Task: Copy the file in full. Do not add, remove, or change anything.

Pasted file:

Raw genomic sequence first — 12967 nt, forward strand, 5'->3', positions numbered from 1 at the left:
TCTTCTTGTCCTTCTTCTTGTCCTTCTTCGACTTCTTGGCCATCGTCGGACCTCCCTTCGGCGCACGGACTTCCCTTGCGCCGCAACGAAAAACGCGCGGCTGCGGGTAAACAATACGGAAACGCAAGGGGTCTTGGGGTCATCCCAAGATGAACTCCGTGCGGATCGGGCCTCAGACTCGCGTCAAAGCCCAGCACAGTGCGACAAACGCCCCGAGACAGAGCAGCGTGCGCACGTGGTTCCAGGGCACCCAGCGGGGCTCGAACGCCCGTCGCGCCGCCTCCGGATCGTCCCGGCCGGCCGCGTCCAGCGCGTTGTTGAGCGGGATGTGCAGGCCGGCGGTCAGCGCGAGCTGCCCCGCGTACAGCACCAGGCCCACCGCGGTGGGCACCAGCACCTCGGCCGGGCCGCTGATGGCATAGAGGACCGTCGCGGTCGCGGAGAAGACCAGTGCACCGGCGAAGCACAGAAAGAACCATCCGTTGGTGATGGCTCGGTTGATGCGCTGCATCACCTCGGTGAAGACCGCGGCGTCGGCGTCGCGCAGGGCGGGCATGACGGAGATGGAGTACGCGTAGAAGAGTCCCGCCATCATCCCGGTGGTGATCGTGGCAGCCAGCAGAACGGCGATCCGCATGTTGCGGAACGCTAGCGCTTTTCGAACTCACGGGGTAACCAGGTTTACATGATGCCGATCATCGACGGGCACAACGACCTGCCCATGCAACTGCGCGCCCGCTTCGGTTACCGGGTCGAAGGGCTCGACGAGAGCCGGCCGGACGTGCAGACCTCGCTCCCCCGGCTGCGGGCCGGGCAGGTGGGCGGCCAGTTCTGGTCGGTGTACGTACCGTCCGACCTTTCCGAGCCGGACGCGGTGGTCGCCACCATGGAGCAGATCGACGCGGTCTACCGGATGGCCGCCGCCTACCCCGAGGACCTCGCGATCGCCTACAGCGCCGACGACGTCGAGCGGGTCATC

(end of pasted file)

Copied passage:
Raw genomic sequence first — 12967 nt, forward strand, 5'->3', positions numbered from 1 at the left:
TCTTCTTGTCCTTCTTCTTGTCCTTCTTCGACTTCTTGGCCATCGTCGGACCTCCCTTCGGCGCACGGACTTCCCTTGCGCCGCAACGAAAAACGCGCGGCTGCGGGTAAACAATACGGAAACGCAAGGGGTCTTGGGGTCATCCCAAGATGAACTCCGTGCGGATCGGGCCTCAGACTCGCGTCAAAGCCCAGCACAGTGCGACAAACGCCCCGAGACAGAGCAGCGTGCGCACGTGGTTCCAGGGCACCCAGCGGGGCTCGAACGCCCGTCGCGCCGCCTCCGGATCGTCCCGGCCGGCCGCGTCCAGCGCGTTGTTGAGCGGGATGTGCAGGCCGGCGGTCAGCGCGAGCTGCCCCGCGTACAGCACCAGGCCCACCGCGGTGGGCACCAGCACCTCGGCCGGGCCGCTGATGGCATAGAGGACCGTCGCGGTCGCGGAGAAGACCAGTGCACCGGCGAAGCACAGAAAGAACCATCCGTTGGTGATGGCTCGGTTGATGCGCTGCATCACCTCGGTGAAGACCGCGGCGTCGGCGTCGCGCAGGGCGGGCATGACGGAGATGGAGTACGCGTAGAAGAGTCCCGCCATCATCCCGGTGGTGATCGTGGCAGCCAGCAGAACGGCGATCCGCATGTTGCGGAACGCTAGCGCTTTTCGAACTCACGGGGTAACCAGGTTTACATGATGCCGATCATCGACGGGCACAACGACCTGCCCATGCAACTGCGCGCCCGCTTCGGTTACCGGGTCGAAGGGCTCGACGAGAGCCGGCCGGACGTGCAGACCTCGCTCCCCCGGCTGCGGGCCGGGCAGGTGGGCGGCCAGTTCTGGTCGGTGTACGTACCGTCCGACCTTTCCGAGCCGGACGCGGTGGTCGCCACCATGGAGCAGATCGACGCGGTCTACCGGATGGCCGCCGCCTACCCCGAGGACCTCGCGATCGCCTACAGCGCCGACGACGTCGAGCGGGTCATC